Rhythm Generation in Young Xenopus Tadpoles
Behavior of just-hatched frog tadpoles and the neuronal networks underlying it.
Just after they hatch from the egg, tadpoles of the frog Xenopus can swim when touched and make stronger struggling movements when held. They provide one of the simplest organisms where the networks’ underlying behavior can be studied. Models of swimming networks rely on the interaction of pacemaker and network rhythm generation based on reciprocal inhibition and rebound. The network can be reconfigured during continuous stimulation when some neurons active during swimming become silent and new neurons are recruited, so the network generates the slower struggling pattern.
The spinal cord of the adult mammal has proved very difficult to investigate and understand. This is the reason to look for simpler, related systems which might be more accessible. The hatchling frog tadpole is a vertebrate like us, but its nervous system has only just begun to generate...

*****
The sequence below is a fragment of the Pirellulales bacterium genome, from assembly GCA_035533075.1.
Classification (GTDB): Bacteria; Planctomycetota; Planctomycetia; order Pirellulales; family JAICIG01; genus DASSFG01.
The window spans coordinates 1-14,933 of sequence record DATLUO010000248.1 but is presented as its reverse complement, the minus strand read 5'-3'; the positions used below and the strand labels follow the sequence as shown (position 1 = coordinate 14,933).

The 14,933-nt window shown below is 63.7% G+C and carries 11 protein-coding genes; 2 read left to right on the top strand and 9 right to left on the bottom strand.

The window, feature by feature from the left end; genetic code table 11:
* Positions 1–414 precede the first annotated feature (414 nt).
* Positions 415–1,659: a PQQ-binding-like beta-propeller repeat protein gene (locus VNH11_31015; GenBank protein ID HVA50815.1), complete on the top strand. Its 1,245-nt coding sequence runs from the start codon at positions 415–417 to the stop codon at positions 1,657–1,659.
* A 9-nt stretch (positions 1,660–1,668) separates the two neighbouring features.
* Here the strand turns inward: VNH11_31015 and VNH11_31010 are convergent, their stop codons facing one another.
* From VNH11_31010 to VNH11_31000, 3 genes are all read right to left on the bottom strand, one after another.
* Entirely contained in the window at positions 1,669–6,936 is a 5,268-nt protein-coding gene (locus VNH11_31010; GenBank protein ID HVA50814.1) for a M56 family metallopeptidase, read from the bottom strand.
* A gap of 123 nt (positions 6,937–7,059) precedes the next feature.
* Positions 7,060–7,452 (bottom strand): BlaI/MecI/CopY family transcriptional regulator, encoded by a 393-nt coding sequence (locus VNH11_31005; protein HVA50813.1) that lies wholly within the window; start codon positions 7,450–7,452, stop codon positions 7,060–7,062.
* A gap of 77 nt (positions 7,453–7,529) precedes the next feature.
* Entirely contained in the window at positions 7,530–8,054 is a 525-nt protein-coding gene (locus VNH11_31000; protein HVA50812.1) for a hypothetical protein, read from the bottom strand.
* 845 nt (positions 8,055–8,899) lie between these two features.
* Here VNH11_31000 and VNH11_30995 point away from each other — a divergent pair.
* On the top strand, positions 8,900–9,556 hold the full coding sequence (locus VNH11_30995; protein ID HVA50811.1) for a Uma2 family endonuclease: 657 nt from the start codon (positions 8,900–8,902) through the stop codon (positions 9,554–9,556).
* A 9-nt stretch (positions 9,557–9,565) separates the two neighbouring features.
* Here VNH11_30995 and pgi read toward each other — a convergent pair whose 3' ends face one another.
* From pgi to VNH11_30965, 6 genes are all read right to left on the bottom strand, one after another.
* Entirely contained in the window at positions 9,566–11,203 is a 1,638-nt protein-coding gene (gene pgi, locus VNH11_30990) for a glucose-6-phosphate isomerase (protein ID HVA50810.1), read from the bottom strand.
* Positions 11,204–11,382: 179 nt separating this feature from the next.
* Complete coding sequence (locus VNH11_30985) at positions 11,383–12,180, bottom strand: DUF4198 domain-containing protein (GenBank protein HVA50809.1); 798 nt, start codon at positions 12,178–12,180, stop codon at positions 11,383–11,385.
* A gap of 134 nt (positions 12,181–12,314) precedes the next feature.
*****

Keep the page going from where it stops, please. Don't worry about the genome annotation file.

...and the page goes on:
KeywordsExcitatory Neuron Rhythm Generation Reciprocal Inhibition Tiger Salamander Frog Tadpole
- Coghill GE (1929) Anatomy and the problem of behaviour. Cambridge University Press, LondonGoogle Scholar
- Dale N, Roberts A (1985) Dual component amino – acid – mediated synaptic potentials: excitatory drive for swimming in Xenopus embryos. J Physiol (Lond) 363:35–59Google Scholar
- Roberts A (1989) A mechanism for switching in the nervous system: turning ON swimming in a frog tadpole. In: Durbin R, Mial C, Mitchson G (eds) The computing neuron. Addison Wesley, Wokingham, pp 229–243Google Scholar
- Roberts A, Dale N, Soffe SR (1984) Sustained responses to brief stimuli: swimming in Xenopus embryos. J Exp Biol 112:321–335Google Scholar
- Tunstall MJ, Roberts A (1994) A longitudinal gradient of synaptic drive in the spinal cord of Xenopus embryos and its role in co-ordination of swimming. J Physiol (Lond) 474:393–405Google Scholar